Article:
“He that rebuketh a man afterwards shall find more favour than he that flattereth with the tongue.” (KJV).
One of my favourite books is one called The Five Love Languages by Gary Chapman. In this book, he talks about how people give and receive love in five main different ways: Words of affirmation, Acts of service, Receiving gifts, Quality time and Physical touch. It was a very practical, useful teaching because my wife and I have different love languages. Mine is words of affirmation, and hers is receiving gifts. The challenge came when I would want to communicate love with her, and I would use words of affirmation, but that didn’t translate well for her. When I discovered that her love language was receiving gifts, I found it much easier to communicate love to her in a way that she would understand it.
So my love language is words of affirmation. More than a gift, any act of service, time spent or physical touch, the best way to communicate love to me is through words. That’s why I may not get excited about a gift, but when someone sends me a card, letter or an e-mail with words of affirmation in it, I feel loved. However, there is a big difference between affirmation and flattery.
Affirmation or Flattery?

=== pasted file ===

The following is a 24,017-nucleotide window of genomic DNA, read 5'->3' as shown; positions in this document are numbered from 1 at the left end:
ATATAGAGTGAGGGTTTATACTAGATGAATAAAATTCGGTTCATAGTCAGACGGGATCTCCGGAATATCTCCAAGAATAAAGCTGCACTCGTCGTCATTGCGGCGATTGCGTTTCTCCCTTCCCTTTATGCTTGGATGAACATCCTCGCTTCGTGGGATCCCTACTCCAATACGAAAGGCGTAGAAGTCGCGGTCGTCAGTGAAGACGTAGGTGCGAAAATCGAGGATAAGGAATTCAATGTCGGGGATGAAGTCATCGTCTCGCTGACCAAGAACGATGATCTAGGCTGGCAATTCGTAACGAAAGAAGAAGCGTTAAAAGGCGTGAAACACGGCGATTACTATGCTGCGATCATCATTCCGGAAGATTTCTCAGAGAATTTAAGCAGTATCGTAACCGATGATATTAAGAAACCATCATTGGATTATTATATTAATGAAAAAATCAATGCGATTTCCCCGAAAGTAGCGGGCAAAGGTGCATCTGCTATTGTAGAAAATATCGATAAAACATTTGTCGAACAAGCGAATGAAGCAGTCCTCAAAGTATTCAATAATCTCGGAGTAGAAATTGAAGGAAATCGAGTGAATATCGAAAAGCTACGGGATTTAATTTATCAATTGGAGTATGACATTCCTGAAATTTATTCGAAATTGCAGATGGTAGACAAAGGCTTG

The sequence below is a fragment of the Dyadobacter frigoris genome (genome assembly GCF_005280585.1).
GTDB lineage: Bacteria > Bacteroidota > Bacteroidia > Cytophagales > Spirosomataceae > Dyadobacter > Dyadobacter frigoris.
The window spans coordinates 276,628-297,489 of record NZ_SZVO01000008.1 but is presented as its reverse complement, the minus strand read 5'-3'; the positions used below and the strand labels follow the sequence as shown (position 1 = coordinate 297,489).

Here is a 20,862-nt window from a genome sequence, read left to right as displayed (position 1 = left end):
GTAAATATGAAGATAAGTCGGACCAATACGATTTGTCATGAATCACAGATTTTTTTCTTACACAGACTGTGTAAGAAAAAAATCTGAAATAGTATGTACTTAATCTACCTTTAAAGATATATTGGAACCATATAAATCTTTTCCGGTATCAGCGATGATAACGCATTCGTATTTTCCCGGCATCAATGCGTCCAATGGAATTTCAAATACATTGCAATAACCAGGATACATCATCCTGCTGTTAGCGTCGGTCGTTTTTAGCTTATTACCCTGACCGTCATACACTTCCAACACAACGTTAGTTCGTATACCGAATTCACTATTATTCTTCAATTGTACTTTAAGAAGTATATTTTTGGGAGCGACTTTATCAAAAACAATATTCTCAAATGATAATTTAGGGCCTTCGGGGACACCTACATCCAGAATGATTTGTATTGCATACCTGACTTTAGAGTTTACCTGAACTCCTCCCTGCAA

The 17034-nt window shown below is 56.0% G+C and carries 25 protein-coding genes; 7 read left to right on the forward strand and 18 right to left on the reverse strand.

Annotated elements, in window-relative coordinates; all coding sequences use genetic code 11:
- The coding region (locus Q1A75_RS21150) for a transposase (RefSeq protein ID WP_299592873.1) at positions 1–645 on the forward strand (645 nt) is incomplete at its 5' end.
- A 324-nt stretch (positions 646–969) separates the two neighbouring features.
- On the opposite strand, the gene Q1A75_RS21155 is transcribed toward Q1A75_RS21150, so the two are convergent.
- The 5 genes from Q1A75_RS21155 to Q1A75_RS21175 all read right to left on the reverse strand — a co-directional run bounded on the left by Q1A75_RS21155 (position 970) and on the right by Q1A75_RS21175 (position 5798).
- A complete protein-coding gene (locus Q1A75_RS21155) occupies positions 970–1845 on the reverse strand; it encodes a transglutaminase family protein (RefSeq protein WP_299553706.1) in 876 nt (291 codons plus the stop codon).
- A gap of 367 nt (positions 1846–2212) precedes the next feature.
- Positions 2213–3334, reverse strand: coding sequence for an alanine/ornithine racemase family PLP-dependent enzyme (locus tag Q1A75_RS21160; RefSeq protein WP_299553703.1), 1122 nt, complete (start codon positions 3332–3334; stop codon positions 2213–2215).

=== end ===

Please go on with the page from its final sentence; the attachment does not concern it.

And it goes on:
Have you ever had someone flatter you? Flattery is defined as “excessive, insincere praise.” As much as I enjoy genuine words of affirmation, there is nothing more annoying to me than fake words of flattery. And although I don’t like being rebuked or corrected either, I would rather have someone be honest with me and tell me what they really think.
If you really love someone, then when you see that they are getting off into trouble, or doing something that might hurt themselves or others, you will challenge and rebuke them. And believe me, I don’t enjoy this anymore than you do! I don’t like confrontation, but if I truly love my friends, then I need to be willing to bring rebuke or correction when they need it. They may not like it initially, but as Solomon says, “He who rebukes a man will afterward find more favour.”
Matthew Henry describes this well in his excellent Bible commentary: “He that cries out against his surgeon for hurting him when he is searching his wound will yet pay him well, and thank him too, when he has cured it.”
If a friend brings you a rebuke or a criticism about your behaviour, do a quick search and see if there’s anything to what they have to say. And, if what they are saying is true, humbly be quick to repent and change your behaviour. Then make sure you thank your friend for their loving concern for you and your well-being. If you see one of your friends getting off into trouble, make sure you speak the truth in love to them as well, and when you do, you can rest assured that sooner or later you will find their favour. They will appreciate your honesty!